The Palisades Reservoir contract provides Wyoming with 33,000 acre-feet (AF) or 2.75% of the 1,200,000 AF of active storage space in Palisades Reservoir. Wyoming is entitled to the water accruing to this space in priority for a variety of purposes, including the compact replacement storage space obligations, subcontracting the use of storage water to others and to maintain instream flows and lake levels within Wyoming, through an exchange. Wyoming is contractually treated for the most part like any other storage spaceholder in Palisades Reservoir under contract with the Bureau, with the same general rights and obligations for the use, accounting, and administration of the storage space.


Agricultural water uses consume more water than any other use in the Snake/Salt River basin. Agricultural uses mainly consist of irrigation of crops by either flood or sprinkler irrigation. The vast majority of irrigation water is diverted from surface water sources, although there are small areas served by ground water sources.

The types of crops grown in the Snake/Salt River basin are greatly influenced by climate. Typical farmland in the basin is located in the high mountain valleys where there is low to moderate precipitation. These valleys have relatively short growing seasons and long winters with significant accumulations of snow. Hard frosts have been observed in every month of the year. Because of these conditions typical crops consist of alfalfa, small grains (mainly barley with some oats), and native hay and grass. In addition to these crops, the portion of the study area that is in the Teton River sub-basin also produces a small amount of potatoes.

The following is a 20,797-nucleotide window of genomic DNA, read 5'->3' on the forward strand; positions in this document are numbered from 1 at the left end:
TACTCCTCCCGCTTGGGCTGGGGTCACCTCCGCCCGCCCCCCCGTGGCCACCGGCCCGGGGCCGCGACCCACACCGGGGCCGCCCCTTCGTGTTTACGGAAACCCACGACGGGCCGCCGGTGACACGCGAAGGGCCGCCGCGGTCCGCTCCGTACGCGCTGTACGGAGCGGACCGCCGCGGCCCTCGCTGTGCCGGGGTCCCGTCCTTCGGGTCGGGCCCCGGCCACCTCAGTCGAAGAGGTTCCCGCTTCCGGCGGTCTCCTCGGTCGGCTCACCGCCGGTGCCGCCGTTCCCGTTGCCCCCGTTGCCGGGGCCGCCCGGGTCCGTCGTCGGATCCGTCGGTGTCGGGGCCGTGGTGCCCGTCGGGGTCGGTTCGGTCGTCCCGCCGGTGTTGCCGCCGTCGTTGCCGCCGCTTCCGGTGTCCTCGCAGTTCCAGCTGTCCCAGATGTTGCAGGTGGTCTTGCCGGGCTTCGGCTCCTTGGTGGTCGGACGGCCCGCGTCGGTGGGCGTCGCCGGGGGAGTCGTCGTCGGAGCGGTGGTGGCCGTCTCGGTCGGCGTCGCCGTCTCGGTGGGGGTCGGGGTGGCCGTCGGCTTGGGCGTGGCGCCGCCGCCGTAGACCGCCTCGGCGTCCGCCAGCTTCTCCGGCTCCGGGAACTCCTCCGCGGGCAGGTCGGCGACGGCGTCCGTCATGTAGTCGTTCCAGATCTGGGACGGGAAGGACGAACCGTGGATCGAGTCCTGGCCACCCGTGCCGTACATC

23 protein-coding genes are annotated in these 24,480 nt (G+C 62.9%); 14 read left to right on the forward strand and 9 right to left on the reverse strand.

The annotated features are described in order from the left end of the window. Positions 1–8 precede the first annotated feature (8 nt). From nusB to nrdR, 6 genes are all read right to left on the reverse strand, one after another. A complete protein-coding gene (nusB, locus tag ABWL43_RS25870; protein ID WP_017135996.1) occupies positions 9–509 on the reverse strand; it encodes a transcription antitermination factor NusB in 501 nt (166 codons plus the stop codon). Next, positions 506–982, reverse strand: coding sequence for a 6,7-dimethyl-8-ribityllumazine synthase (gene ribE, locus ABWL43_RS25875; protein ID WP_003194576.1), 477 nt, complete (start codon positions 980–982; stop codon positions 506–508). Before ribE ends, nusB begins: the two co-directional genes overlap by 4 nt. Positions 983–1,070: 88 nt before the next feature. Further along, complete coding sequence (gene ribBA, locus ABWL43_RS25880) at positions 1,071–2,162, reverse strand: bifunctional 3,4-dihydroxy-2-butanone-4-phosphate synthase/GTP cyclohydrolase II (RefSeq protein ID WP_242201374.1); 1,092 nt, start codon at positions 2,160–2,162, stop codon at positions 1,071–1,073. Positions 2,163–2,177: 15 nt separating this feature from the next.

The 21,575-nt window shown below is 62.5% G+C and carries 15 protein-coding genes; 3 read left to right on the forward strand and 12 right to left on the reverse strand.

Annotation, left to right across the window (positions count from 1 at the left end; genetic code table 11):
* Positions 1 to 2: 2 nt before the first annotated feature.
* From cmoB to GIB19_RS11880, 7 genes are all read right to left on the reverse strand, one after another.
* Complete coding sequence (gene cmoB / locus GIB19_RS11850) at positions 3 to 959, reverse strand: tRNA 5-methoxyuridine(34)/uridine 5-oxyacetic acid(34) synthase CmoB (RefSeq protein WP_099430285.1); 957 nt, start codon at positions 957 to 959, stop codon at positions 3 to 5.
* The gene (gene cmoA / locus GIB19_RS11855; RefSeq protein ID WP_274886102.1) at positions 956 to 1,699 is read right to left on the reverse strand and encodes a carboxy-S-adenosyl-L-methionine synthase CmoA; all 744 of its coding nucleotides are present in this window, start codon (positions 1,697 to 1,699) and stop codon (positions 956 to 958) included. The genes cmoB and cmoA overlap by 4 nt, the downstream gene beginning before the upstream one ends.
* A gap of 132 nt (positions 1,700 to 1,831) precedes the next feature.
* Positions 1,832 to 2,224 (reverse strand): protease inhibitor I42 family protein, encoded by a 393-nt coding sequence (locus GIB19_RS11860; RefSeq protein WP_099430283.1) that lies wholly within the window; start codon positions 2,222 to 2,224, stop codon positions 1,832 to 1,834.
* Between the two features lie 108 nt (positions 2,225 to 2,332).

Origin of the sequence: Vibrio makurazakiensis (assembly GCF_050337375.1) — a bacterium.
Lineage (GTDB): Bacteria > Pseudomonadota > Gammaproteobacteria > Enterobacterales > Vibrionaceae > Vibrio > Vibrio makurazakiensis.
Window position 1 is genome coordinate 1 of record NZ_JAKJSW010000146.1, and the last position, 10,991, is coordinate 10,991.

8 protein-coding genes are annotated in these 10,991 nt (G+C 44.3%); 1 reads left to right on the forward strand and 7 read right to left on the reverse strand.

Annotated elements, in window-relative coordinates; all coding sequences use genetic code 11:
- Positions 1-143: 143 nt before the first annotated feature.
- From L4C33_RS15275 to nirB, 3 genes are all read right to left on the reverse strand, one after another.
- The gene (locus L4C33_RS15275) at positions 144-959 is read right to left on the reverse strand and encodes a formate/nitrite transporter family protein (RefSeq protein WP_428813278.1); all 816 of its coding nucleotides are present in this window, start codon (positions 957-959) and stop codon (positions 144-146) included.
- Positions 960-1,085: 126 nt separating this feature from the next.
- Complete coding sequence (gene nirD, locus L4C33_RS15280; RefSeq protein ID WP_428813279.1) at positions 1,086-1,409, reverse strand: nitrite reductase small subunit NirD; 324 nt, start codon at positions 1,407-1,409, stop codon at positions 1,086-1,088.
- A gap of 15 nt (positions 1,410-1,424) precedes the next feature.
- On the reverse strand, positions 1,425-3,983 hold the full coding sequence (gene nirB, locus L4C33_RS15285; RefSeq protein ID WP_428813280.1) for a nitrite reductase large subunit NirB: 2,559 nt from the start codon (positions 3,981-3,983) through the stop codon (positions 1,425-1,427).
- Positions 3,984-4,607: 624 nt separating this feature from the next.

The four municipalities and 46 other public water systems in the basin obtain their water supply from ground water wells or springs. There are no entities in the basin that obtain water from surface water sources. For the remaining population that obtains domestic water from other sources such as individual wells, ground water is also used exclusively.


The use of water for industrial purposes is very limited in the Snake/Salt River Basin. Typical industries from other parts of Wyoming such as coal mines, trona mines, and natural gas and oil wells are not found in the basin, and the communities in the basin are relatively small and do not have large industrial facilities. The facilities that do exist are generally related to food processing and production, with most of the use having its roots in the dairy industry. Water for industrial use is mainly supplied through or in conjunction with municipal water systems.